You are invited to an Open House for farmers and ranchers at the Auburn UC Cooperative Extension (UCCE)/Farm Advisor Office on December 13 from 4 to 7 PM. You can also find out more by visiting our Foothill Farming website and liking our Facebook page.
Open House information – https://ucanr.edu/sites/placernevadasmallfarms/?calitem=433612&g=22527
Foothill Farming website – https://ucanr.edu/sites/placernevadasmallfarms/
Facebook page – http://www.facebook.com/FoothillFarming
- Author: Hannah Meyer
- Editor: Cindy Fake
Sadly, there are a lot of dull, rusted tools out there, even on productive farms. If you watch the videos at the end of this post, you will hear “Rust is always a sign of neglect” so let this be the end of neglect. Put your tools “to bed for the winter,” or prepare them for pruning season, right around the corner.
There are three main parts of tool maintenance: clean, sharpen, and lubricate. These three steps should simply be done, in that order, every single time a tool is put back in the shed. The more often you do it, the easier and more effective it is at improving the lifespan of your tools.
Clean: There are three steps - cleaning off debris, removing rust, and sanitizing to prevent the transfer of disease. Proper cleaning may require removing screws and partially dismantling the tool.
Clean – Pressurized water, or a wire brush and a little soapy water are effective when used to scrub off all dirt and debris from your tool.
Rust? – Sometimes, especially if your tools have not been constantly maintained properly, you may see a rusted tool that just isn't what it used to be. Don't worry, if you have this problem, there are some easy tips that can help take that rust off. Spray the tool with vinegar, wrap in a paper towel and cover in plastic for about three hours, up to 24 hours. Remove the paper towel and plastic. Use a brush, an old toothbrush works just fine on small projects, put some baking soda in water and use the brush to scrub off the rust. Turpentine and steel wool also work well. After you scrub the tool to remove the rust, rinse thoroughly with water.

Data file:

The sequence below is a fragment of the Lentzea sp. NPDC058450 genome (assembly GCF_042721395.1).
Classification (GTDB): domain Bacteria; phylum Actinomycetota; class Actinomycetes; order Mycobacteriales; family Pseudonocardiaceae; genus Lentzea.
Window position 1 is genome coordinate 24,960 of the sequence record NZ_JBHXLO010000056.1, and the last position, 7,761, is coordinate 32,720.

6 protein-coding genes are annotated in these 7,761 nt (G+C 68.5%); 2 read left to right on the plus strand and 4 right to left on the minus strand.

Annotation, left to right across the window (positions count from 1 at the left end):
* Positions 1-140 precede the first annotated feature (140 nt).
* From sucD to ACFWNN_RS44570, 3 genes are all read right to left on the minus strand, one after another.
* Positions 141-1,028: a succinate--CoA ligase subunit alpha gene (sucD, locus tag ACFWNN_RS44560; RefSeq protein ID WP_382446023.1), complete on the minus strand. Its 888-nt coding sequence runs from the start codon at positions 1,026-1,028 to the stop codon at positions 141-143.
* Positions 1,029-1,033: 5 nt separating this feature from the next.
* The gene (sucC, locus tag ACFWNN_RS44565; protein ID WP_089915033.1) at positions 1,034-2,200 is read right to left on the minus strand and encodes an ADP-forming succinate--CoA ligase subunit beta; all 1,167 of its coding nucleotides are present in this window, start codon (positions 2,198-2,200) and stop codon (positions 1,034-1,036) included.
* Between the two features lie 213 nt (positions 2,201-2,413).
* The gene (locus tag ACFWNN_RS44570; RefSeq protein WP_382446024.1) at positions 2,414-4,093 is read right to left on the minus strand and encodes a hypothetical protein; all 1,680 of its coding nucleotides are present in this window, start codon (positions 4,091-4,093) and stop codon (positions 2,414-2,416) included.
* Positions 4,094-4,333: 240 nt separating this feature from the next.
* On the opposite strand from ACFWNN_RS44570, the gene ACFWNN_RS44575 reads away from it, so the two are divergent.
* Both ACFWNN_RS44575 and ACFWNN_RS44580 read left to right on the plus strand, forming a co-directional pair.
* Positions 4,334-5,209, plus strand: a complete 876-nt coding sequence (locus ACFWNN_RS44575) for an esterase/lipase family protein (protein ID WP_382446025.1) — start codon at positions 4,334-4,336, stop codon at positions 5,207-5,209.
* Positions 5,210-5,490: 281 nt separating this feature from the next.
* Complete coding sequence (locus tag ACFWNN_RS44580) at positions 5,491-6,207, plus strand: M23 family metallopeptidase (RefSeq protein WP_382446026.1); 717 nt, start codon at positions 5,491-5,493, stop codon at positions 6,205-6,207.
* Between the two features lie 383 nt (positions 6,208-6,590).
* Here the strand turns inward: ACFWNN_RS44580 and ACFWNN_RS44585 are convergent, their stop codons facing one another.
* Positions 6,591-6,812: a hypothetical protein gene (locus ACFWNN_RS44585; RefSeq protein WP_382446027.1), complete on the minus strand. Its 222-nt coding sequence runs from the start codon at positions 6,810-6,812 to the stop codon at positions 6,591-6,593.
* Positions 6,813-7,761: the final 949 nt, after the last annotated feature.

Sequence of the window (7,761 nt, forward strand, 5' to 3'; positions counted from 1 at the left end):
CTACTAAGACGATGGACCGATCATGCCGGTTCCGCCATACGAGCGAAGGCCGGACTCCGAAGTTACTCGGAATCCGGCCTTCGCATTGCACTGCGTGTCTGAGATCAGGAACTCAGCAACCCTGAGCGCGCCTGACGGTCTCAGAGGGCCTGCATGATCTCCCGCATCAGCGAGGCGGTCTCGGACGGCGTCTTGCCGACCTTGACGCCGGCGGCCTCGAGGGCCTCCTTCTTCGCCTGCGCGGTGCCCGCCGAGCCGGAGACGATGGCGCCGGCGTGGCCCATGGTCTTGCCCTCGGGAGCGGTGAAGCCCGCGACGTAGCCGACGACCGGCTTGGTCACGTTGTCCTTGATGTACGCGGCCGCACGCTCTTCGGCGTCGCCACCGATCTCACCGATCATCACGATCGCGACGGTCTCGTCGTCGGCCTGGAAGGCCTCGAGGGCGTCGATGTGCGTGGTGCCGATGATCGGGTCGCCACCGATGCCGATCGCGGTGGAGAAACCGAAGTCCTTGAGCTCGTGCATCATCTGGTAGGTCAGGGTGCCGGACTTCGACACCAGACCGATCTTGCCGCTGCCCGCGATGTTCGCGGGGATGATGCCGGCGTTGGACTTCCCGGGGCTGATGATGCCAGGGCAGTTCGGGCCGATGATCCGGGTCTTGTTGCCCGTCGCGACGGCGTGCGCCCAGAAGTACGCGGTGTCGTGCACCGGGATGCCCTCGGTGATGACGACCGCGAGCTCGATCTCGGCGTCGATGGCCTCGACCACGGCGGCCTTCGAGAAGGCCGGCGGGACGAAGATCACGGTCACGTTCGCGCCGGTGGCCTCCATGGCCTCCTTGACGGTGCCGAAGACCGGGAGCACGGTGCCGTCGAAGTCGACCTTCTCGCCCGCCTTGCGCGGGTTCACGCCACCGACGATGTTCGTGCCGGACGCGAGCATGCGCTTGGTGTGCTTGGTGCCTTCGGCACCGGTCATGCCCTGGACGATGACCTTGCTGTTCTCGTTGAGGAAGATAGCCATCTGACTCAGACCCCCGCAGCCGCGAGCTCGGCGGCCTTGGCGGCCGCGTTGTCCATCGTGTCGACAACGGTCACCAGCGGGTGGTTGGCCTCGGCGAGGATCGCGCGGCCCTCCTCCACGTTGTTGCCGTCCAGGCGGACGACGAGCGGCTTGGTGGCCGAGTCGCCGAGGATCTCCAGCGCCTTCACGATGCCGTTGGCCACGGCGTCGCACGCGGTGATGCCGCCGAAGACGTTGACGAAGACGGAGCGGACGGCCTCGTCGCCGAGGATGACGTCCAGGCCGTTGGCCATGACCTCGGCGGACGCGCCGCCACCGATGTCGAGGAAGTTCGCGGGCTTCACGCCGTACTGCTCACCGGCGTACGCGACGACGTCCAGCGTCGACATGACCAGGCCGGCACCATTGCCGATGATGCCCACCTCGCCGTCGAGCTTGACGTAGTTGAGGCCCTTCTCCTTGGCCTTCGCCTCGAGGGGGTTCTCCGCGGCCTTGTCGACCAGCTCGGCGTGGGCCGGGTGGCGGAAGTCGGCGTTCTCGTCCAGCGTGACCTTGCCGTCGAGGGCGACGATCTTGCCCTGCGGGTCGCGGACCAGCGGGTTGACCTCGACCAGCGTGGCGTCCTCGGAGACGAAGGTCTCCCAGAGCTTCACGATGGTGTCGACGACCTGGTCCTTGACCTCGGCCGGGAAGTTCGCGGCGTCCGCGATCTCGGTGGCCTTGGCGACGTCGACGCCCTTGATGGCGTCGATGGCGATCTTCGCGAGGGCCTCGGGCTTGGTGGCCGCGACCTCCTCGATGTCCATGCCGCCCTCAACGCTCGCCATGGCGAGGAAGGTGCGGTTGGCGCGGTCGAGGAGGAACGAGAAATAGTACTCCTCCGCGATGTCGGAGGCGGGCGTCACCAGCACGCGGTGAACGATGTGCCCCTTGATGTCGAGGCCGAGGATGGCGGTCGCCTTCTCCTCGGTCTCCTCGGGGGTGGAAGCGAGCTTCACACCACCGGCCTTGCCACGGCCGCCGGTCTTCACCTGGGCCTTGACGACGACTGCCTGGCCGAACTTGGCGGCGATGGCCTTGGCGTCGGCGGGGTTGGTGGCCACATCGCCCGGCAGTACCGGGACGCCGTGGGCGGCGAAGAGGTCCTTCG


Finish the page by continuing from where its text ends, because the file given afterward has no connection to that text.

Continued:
Sanitize – To ensure your tools are not going to spread disease around your farm, sanitation is important. Wipe down the tool surface with a 10% bleach solution (10 parts water to 1 part bleach), leave it for 30 seconds and then rinse thoroughly with water. Be sure to dry and oil your tool after sanitizing to be sure it does not rust from the bleach! Learn how below.
Sharpen: Many tools, even though you may not think of them as having a blade, actually require frequent sharpening to ensure their consistent function. A shovel, for instance, needs sharpening on the edge, which helps cut through roots, make clean holes, among other things. The basic method of sharpening is pretty simple. Use caution when sharpening and be sure to wear the proper protective equipment, such as gloves and eye protection.
Stabilize – Small tools, such as hand pruning shears, may easily be held firmly with the non-dominant hand. Larger tools, such as mower blades, or loppers, may need to be held in a vise.
Sharpen - Locate the proper edges to sharpen. Remember that there is a cutting blade and a bypass edge on some tools like pruning shears. You only need to sharpen the blade. A file can be used and should only be pushed in one direction. Hold the file at an angle, usually 45 degrees to the blade. Be sure to lubricate the blade and properly tighten screws after sharpening.